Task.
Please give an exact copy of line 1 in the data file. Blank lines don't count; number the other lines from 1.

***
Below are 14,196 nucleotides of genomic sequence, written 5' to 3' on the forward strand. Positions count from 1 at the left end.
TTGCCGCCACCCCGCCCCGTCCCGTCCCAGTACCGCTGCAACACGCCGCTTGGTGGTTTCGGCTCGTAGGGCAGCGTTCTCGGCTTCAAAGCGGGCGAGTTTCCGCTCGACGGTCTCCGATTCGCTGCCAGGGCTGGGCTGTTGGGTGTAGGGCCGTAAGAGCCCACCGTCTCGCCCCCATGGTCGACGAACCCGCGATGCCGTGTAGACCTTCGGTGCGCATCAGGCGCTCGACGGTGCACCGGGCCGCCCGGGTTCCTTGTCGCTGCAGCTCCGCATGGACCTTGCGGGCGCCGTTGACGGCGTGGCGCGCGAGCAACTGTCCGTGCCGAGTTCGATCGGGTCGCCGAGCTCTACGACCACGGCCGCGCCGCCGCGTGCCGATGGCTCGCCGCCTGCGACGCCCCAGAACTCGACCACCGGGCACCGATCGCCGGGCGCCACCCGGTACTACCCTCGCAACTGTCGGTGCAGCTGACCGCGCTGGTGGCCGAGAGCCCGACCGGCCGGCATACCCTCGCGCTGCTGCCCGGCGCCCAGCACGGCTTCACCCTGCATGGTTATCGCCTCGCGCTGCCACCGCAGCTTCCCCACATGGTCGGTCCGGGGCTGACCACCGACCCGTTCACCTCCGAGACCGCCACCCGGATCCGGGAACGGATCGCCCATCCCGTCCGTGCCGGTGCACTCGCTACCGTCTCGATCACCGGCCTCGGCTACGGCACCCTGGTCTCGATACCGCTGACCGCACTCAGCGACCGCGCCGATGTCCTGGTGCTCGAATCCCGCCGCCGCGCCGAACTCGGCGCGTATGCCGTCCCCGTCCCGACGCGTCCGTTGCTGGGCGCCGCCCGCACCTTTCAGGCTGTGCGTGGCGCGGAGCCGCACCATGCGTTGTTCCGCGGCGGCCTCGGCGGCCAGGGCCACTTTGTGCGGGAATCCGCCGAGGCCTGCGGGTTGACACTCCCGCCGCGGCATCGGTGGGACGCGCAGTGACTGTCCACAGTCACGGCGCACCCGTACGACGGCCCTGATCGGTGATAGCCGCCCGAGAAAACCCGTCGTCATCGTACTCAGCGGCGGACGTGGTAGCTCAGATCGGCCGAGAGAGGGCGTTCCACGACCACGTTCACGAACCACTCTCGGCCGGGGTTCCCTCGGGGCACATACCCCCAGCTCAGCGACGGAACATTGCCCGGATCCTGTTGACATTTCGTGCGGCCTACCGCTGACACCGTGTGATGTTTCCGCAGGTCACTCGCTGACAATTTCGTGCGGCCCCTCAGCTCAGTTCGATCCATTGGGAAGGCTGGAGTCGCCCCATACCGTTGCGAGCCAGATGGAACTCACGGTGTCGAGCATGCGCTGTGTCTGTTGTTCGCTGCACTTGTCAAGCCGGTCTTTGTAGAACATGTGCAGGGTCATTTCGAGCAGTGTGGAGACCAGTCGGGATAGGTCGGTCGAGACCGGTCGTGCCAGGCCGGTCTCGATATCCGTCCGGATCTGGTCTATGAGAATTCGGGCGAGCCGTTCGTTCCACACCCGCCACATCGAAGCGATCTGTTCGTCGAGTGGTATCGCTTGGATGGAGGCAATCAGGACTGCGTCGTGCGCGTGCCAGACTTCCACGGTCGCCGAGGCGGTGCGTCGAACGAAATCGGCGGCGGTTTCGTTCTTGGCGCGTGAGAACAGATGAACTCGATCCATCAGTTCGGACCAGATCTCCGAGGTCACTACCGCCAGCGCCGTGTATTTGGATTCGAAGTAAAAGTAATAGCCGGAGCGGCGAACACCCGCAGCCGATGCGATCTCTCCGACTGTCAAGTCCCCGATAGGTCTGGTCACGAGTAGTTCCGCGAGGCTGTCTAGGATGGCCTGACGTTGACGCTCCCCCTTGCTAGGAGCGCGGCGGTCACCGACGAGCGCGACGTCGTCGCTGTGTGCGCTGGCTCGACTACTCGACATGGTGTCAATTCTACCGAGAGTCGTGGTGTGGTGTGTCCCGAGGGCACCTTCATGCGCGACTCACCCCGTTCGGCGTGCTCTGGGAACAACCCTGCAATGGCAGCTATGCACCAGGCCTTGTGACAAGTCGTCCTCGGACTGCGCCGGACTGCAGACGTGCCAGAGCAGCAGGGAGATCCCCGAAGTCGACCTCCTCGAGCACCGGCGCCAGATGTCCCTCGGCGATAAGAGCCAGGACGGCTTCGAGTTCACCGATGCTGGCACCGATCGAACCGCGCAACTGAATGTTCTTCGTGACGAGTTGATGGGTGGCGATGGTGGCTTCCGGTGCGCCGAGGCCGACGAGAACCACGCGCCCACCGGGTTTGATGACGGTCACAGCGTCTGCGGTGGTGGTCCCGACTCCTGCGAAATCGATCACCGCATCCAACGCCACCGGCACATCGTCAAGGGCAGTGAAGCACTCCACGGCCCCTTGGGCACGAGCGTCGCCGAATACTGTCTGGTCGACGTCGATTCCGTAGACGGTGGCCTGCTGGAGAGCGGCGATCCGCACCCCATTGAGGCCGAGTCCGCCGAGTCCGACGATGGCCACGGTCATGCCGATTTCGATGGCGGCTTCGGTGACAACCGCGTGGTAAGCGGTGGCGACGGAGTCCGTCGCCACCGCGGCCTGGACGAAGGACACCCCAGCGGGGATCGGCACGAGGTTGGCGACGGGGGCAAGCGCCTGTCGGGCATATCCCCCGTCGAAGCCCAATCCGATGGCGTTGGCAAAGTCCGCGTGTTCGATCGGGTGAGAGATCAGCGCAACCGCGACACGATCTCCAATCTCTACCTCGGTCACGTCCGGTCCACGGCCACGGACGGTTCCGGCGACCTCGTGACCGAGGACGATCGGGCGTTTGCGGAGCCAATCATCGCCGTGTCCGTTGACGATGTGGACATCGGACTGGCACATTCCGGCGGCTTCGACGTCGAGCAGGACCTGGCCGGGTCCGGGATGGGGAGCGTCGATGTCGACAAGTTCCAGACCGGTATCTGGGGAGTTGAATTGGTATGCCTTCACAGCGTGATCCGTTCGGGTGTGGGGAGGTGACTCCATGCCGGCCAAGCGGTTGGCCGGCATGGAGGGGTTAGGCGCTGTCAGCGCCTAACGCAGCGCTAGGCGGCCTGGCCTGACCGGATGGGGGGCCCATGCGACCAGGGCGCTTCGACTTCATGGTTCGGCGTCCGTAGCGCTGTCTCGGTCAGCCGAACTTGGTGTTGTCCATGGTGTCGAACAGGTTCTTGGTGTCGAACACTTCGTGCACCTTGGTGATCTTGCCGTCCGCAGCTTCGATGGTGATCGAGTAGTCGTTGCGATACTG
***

Below are 14,196 nucleotides of genomic sequence, written 5' to 3' on the forward strand. Positions count from 1 at the left end.